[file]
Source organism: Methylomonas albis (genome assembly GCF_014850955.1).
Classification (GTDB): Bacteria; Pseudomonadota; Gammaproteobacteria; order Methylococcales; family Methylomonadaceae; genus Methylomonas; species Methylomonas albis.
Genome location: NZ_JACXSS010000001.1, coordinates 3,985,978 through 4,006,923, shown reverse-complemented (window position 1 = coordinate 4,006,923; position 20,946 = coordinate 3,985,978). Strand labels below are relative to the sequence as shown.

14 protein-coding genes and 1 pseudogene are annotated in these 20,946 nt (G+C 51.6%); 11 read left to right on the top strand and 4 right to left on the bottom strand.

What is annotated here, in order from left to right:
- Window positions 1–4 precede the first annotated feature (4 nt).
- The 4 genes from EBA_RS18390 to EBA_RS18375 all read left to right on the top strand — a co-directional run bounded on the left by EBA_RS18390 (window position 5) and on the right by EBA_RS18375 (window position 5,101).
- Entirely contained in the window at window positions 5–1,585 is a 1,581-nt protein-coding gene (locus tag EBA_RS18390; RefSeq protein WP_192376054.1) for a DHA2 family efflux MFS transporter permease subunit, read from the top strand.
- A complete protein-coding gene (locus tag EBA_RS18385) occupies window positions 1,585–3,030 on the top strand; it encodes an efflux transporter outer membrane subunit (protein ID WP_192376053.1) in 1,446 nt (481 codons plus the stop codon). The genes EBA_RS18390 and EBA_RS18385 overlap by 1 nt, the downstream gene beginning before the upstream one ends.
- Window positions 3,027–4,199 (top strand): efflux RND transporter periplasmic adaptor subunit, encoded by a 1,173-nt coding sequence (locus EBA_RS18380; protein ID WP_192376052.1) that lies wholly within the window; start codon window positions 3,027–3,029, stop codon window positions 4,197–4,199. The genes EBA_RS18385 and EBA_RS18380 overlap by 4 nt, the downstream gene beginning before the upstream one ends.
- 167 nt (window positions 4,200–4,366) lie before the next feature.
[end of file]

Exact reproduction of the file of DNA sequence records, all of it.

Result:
Source organism: Methylomonas albis (genome assembly GCF_014850955.1).
Classification (GTDB): Bacteria; Pseudomonadota; Gammaproteobacteria; order Methylococcales; family Methylomonadaceae; genus Methylomonas; species Methylomonas albis.
Genome location: NZ_JACXSS010000001.1, coordinates 3,985,978 through 4,006,923, shown reverse-complemented (window position 1 = coordinate 4,006,923; position 20,946 = coordinate 3,985,978). Strand labels below are relative to the sequence as shown.

14 protein-coding genes and 1 pseudogene are annotated in these 20,946 nt (G+C 51.6%); 11 read left to right on the top strand and 4 right to left on the bottom strand.

What is annotated here, in order from left to right:
- Window positions 1–4 precede the first annotated feature (4 nt).
- The 4 genes from EBA_RS18390 to EBA_RS18375 all read left to right on the top strand — a co-directional run bounded on the left by EBA_RS18390 (window position 5) and on the right by EBA_RS18375 (window position 5,101).
- Entirely contained in the window at window positions 5–1,585 is a 1,581-nt protein-coding gene (locus tag EBA_RS18390; RefSeq protein WP_192376054.1) for a DHA2 family efflux MFS transporter permease subunit, read from the top strand.
- A complete protein-coding gene (locus tag EBA_RS18385) occupies window positions 1,585–3,030 on the top strand; it encodes an efflux transporter outer membrane subunit (protein ID WP_192376053.1) in 1,446 nt (481 codons plus the stop codon). The genes EBA_RS18390 and EBA_RS18385 overlap by 1 nt, the downstream gene beginning before the upstream one ends.
- Window positions 3,027–4,199 (top strand): efflux RND transporter periplasmic adaptor subunit, encoded by a 1,173-nt coding sequence (locus EBA_RS18380; protein ID WP_192376052.1) that lies wholly within the window; start codon window positions 3,027–3,029, stop codon window positions 4,197–4,199. The genes EBA_RS18385 and EBA_RS18380 overlap by 4 nt, the downstream gene beginning before the upstream one ends.
- 167 nt (window positions 4,200–4,366) lie before the next feature.